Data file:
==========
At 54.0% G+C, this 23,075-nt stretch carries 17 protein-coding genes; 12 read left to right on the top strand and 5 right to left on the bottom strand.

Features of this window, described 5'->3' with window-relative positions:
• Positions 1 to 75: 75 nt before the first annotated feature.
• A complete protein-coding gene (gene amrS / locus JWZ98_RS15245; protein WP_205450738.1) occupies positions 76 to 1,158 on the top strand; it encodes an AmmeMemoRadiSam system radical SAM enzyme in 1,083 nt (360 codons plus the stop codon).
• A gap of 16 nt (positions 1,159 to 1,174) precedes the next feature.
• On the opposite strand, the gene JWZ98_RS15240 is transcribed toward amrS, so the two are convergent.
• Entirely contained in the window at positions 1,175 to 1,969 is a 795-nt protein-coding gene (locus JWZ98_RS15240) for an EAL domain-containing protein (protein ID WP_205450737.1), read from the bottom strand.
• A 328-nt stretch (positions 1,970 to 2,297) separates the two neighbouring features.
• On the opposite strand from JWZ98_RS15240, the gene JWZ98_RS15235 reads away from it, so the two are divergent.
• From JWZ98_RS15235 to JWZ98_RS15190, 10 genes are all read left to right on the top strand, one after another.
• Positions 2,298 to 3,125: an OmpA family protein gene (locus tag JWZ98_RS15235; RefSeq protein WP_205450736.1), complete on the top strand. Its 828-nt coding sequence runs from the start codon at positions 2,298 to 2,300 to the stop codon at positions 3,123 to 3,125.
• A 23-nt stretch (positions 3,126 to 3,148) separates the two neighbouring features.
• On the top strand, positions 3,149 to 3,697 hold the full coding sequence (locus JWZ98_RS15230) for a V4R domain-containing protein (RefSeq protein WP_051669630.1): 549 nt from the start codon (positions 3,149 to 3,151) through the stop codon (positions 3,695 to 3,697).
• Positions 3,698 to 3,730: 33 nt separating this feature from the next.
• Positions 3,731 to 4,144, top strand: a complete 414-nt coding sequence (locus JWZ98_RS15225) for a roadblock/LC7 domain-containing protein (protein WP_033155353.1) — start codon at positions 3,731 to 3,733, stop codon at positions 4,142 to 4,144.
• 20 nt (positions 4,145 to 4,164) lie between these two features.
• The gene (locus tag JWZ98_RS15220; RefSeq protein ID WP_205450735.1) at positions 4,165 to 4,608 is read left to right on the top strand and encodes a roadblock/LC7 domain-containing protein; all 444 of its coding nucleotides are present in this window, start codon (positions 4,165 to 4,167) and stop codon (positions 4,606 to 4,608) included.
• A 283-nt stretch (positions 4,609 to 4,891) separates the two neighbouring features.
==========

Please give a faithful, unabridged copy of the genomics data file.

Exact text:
At 54.0% G+C, this 23,075-nt stretch carries 17 protein-coding genes; 12 read left to right on the top strand and 5 right to left on the bottom strand.

Features of this window, described 5'->3' with window-relative positions:
• Positions 1 to 75: 75 nt before the first annotated feature.
• A complete protein-coding gene (gene amrS / locus JWZ98_RS15245; protein WP_205450738.1) occupies positions 76 to 1,158 on the top strand; it encodes an AmmeMemoRadiSam system radical SAM enzyme in 1,083 nt (360 codons plus the stop codon).
• A gap of 16 nt (positions 1,159 to 1,174) precedes the next feature.
• On the opposite strand, the gene JWZ98_RS15240 is transcribed toward amrS, so the two are convergent.
• Entirely contained in the window at positions 1,175 to 1,969 is a 795-nt protein-coding gene (locus JWZ98_RS15240) for an EAL domain-containing protein (protein ID WP_205450737.1), read from the bottom strand.
• A 328-nt stretch (positions 1,970 to 2,297) separates the two neighbouring features.
• On the opposite strand from JWZ98_RS15240, the gene JWZ98_RS15235 reads away from it, so the two are divergent.
• From JWZ98_RS15235 to JWZ98_RS15190, 10 genes are all read left to right on the top strand, one after another.
• Positions 2,298 to 3,125: an OmpA family protein gene (locus tag JWZ98_RS15235; RefSeq protein WP_205450736.1), complete on the top strand. Its 828-nt coding sequence runs from the start codon at positions 2,298 to 2,300 to the stop codon at positions 3,123 to 3,125.
• A 23-nt stretch (positions 3,126 to 3,148) separates the two neighbouring features.
• On the top strand, positions 3,149 to 3,697 hold the full coding sequence (locus JWZ98_RS15230) for a V4R domain-containing protein (RefSeq protein WP_051669630.1): 549 nt from the start codon (positions 3,149 to 3,151) through the stop codon (positions 3,695 to 3,697).
• Positions 3,698 to 3,730: 33 nt separating this feature from the next.
• Positions 3,731 to 4,144, top strand: a complete 414-nt coding sequence (locus JWZ98_RS15225) for a roadblock/LC7 domain-containing protein (protein WP_033155353.1) — start codon at positions 3,731 to 3,733, stop codon at positions 4,142 to 4,144.
• 20 nt (positions 4,145 to 4,164) lie between these two features.
• The gene (locus tag JWZ98_RS15220; RefSeq protein ID WP_205450735.1) at positions 4,165 to 4,608 is read left to right on the top strand and encodes a roadblock/LC7 domain-containing protein; all 444 of its coding nucleotides are present in this window, start codon (positions 4,165 to 4,167) and stop codon (positions 4,606 to 4,608) included.
• A 283-nt stretch (positions 4,609 to 4,891) separates the two neighbouring features.